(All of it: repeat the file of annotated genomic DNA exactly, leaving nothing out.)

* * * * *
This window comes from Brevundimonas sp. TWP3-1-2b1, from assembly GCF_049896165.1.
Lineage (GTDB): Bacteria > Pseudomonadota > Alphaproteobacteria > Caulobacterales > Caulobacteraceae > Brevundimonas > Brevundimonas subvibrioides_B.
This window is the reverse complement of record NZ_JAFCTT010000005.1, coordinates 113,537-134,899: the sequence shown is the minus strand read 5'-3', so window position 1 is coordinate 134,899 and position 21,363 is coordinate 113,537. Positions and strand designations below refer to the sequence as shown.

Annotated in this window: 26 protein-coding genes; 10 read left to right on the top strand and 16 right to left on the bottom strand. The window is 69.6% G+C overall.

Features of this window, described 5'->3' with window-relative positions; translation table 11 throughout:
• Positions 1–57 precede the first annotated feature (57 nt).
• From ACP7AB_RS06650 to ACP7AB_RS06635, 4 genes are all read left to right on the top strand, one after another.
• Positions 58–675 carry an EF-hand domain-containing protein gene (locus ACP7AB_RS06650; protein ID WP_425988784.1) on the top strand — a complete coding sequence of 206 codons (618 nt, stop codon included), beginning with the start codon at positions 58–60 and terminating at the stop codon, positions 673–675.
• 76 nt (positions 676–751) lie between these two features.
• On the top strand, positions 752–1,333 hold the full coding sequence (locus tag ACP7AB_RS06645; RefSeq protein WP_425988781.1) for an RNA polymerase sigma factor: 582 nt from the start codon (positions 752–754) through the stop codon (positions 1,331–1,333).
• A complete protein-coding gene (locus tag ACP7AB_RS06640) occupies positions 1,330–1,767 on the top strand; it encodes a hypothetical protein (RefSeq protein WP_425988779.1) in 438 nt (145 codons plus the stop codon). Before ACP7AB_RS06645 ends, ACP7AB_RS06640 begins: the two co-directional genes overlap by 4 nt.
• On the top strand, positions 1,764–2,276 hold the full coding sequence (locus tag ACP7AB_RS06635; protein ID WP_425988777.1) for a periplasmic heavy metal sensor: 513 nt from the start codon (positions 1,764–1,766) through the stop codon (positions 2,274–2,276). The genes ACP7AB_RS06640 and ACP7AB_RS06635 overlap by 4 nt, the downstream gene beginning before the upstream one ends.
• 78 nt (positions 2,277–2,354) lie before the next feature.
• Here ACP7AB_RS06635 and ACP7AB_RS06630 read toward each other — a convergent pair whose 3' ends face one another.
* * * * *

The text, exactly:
This window comes from Brevundimonas sp. TWP3-1-2b1, from assembly GCF_049896165.1.
Lineage (GTDB): Bacteria > Pseudomonadota > Alphaproteobacteria > Caulobacterales > Caulobacteraceae > Brevundimonas > Brevundimonas subvibrioides_B.
This window is the reverse complement of record NZ_JAFCTT010000005.1, coordinates 113,537-134,899: the sequence shown is the minus strand read 5'-3', so window position 1 is coordinate 134,899 and position 21,363 is coordinate 113,537. Positions and strand designations below refer to the sequence as shown.

Annotated in this window: 26 protein-coding genes; 10 read left to right on the top strand and 16 right to left on the bottom strand. The window is 69.6% G+C overall.

Features of this window, described 5'->3' with window-relative positions; translation table 11 throughout:
• Positions 1–57 precede the first annotated feature (57 nt).
• From ACP7AB_RS06650 to ACP7AB_RS06635, 4 genes are all read left to right on the top strand, one after another.
• Positions 58–675 carry an EF-hand domain-containing protein gene (locus ACP7AB_RS06650; protein ID WP_425988784.1) on the top strand — a complete coding sequence of 206 codons (618 nt, stop codon included), beginning with the start codon at positions 58–60 and terminating at the stop codon, positions 673–675.
• 76 nt (positions 676–751) lie between these two features.
• On the top strand, positions 752–1,333 hold the full coding sequence (locus tag ACP7AB_RS06645; RefSeq protein WP_425988781.1) for an RNA polymerase sigma factor: 582 nt from the start codon (positions 752–754) through the stop codon (positions 1,331–1,333).
• A complete protein-coding gene (locus tag ACP7AB_RS06640) occupies positions 1,330–1,767 on the top strand; it encodes a hypothetical protein (RefSeq protein WP_425988779.1) in 438 nt (145 codons plus the stop codon). Before ACP7AB_RS06645 ends, ACP7AB_RS06640 begins: the two co-directional genes overlap by 4 nt.
• On the top strand, positions 1,764–2,276 hold the full coding sequence (locus tag ACP7AB_RS06635; protein ID WP_425988777.1) for a periplasmic heavy metal sensor: 513 nt from the start codon (positions 1,764–1,766) through the stop codon (positions 2,274–2,276). The genes ACP7AB_RS06640 and ACP7AB_RS06635 overlap by 4 nt, the downstream gene beginning before the upstream one ends.
• 78 nt (positions 2,277–2,354) lie before the next feature.
• Here ACP7AB_RS06635 and ACP7AB_RS06630 read toward each other — a convergent pair whose 3' ends face one another.